top of page

How to stay fit, healthy and mentally strong over the winter months

As the sun sets on a fabulous summer, keep up the good habits to maintain or physical and mental health this winter

It’s been a crazy few months and the summer sun has been a welcome distraction from unwanted pandemics and global political upheaval. But for all the doom and gloom that the darker evenings can bring to some, there are ways to stop yourself from feeling too bad as we move into autumn and winter.

The more you exercise the better you will feel

First of all it is tempting to draw the curtains, fire up Netflix and watch box sets for the next few months, ignoring all the good habits you created in lockdown with your two hours of exercise each day. Sadly, this isn’t a great strategy. The link between physical and mental health is proven again and again by the research and we ignore the data at our own peril.

Exercise releases endorphins, ‘feel good’ chemicals, that produce feelings of contentment and happiness. Exercise increases the heart rate, which in turn can counter the effects of stress hormones such as norepinephrine and it also forces two parts of our nervous system to communicate more effectively, again improving the body’s ability to deal with stress.

Finally exercise improves self-confidence, helps you sleep better and even creates new brain cells in a process called neurogenesis. So get those walking or running shoes on again and get outside - or at least back into the gym!

What about the diet

The second temptation is to reach for sweet treats as a reward for surviving another cold and blustery day. Again, this strategy is fraught with problems. Diet and mental health are intrinsically linked together and in fact the research is only showing greater evidence to back this up year on year.

Think of your brain as a high performance car. Fuelling it with vitamins, minerals and antioxidants nourishes the brain and protects it from anti-oxidative stress, the waste product that is created when we burn oxygen, which can damage cells. Likewise if you were to feed your brain less than premium fuel, you’ll likely see a drop off in performance. A diet high in refined sugar has been shown to lead to impaired brain function and even depression.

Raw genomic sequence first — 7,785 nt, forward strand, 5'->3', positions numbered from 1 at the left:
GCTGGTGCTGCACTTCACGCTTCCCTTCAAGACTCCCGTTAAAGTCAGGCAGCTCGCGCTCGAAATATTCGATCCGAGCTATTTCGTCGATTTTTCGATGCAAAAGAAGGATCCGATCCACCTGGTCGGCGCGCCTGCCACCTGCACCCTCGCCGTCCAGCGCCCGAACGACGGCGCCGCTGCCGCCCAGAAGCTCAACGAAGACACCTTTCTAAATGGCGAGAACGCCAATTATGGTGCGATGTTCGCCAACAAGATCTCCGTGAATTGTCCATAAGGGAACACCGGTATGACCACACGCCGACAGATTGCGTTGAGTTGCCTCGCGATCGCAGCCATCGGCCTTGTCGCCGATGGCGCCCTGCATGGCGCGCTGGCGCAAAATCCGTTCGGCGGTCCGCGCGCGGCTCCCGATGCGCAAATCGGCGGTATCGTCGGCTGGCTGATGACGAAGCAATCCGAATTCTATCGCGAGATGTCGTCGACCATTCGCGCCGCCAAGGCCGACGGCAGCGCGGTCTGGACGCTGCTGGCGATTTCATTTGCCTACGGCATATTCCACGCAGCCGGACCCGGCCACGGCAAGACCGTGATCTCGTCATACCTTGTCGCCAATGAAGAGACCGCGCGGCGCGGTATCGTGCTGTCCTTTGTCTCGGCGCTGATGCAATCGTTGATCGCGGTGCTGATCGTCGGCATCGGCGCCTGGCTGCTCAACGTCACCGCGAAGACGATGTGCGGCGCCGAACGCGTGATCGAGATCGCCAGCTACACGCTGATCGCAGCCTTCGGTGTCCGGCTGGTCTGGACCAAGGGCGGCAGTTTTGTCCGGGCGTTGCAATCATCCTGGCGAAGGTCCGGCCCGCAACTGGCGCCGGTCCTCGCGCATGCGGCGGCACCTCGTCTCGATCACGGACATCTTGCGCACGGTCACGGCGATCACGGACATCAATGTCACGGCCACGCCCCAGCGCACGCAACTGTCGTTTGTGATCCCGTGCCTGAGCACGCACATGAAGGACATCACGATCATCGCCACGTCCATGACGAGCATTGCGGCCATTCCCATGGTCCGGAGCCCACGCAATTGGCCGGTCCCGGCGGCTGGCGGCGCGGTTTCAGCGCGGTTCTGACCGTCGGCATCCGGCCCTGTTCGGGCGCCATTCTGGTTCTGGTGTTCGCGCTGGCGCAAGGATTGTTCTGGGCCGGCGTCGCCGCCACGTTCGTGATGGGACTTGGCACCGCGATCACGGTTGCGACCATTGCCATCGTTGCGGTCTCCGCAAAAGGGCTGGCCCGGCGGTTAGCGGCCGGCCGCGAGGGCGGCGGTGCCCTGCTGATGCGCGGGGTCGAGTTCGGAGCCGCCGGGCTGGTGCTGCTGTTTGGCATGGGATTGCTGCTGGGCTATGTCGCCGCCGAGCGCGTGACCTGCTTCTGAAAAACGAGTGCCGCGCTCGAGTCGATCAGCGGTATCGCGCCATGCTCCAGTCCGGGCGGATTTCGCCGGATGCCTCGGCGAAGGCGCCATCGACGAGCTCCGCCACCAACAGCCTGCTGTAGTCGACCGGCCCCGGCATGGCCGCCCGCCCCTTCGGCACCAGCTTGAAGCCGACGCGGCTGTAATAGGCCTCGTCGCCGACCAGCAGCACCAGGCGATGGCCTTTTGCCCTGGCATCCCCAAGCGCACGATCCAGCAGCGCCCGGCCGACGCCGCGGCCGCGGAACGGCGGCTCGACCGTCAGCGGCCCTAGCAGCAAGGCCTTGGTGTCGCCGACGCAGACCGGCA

It’s also a little known fact that 95% of the body’s serotonin, another feel good chemical, is produced in the gut and the link between diet and emotional health is becoming increasingly clear. Good bacteria protect the body from inflammation, absorb nutrients and provide efficient connections in the nervous system. When we allow these good bacteria to be overrun we see a drop in serotonin production and an increase in mood disorders such as anxiety, depression and even schizophrenia.

As sunlight decreases, we can also see a change in our natural circadian rhythm, which acts as your biological clock, lowering mood and bringing on feelings of negativity. Try getting outside more often, phototherapy (using light boxes to stimulate serotonin and melatonin creation) and even psychotherapy to change the way you see your situation.

So if you find yourself starting to feel a little low over the next few months there are ways to combat it. Getting out into the great outdoors as often as possible will help increase your exposure to as much daylight as possible, warding off those feelings of negativity. Getting back into your positive fitness habits will boost your body’s production of feel good chemicals and help you exercise those winter blues away. Reaching for the fruit bowl rather than the biscuit tin will raise your mood and help you stay fit, healthy and mentally strong.

bottom of page